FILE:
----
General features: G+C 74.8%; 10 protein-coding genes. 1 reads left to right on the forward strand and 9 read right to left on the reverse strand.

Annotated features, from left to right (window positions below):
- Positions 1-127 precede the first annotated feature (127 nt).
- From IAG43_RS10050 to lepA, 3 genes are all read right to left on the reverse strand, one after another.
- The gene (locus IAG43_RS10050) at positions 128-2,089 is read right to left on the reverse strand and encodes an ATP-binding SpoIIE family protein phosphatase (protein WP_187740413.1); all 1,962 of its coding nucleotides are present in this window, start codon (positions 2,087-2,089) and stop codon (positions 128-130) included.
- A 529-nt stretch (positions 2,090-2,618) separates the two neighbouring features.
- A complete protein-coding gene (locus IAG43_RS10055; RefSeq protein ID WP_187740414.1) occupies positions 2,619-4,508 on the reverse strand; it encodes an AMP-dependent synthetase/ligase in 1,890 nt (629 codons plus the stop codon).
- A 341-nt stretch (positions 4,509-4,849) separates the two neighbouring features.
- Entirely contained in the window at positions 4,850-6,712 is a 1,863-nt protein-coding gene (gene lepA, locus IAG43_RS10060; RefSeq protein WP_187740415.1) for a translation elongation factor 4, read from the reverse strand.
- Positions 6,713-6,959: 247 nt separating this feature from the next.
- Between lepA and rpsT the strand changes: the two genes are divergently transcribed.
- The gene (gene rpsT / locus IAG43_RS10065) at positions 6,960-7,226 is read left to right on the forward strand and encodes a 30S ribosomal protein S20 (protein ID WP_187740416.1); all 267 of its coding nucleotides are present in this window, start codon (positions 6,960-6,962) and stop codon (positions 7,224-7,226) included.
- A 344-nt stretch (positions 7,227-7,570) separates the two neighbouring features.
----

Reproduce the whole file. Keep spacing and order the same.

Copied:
General features: G+C 74.8%; 10 protein-coding genes. 1 reads left to right on the forward strand and 9 read right to left on the reverse strand.

Annotated features, from left to right (window positions below):
- Positions 1-127 precede the first annotated feature (127 nt).
- From IAG43_RS10050 to lepA, 3 genes are all read right to left on the reverse strand, one after another.
- The gene (locus IAG43_RS10050) at positions 128-2,089 is read right to left on the reverse strand and encodes an ATP-binding SpoIIE family protein phosphatase (protein WP_187740413.1); all 1,962 of its coding nucleotides are present in this window, start codon (positions 2,087-2,089) and stop codon (positions 128-130) included.
- A 529-nt stretch (positions 2,090-2,618) separates the two neighbouring features.
- A complete protein-coding gene (locus IAG43_RS10055; RefSeq protein ID WP_187740414.1) occupies positions 2,619-4,508 on the reverse strand; it encodes an AMP-dependent synthetase/ligase in 1,890 nt (629 codons plus the stop codon).
- A 341-nt stretch (positions 4,509-4,849) separates the two neighbouring features.
- Entirely contained in the window at positions 4,850-6,712 is a 1,863-nt protein-coding gene (gene lepA, locus IAG43_RS10060; RefSeq protein WP_187740415.1) for a translation elongation factor 4, read from the reverse strand.
- Positions 6,713-6,959: 247 nt separating this feature from the next.
- Between lepA and rpsT the strand changes: the two genes are divergently transcribed.
- The gene (gene rpsT / locus IAG43_RS10065) at positions 6,960-7,226 is read left to right on the forward strand and encodes a 30S ribosomal protein S20 (protein ID WP_187740416.1); all 267 of its coding nucleotides are present in this window, start codon (positions 6,960-6,962) and stop codon (positions 7,224-7,226) included.
- A 344-nt stretch (positions 7,227-7,570) separates the two neighbouring features.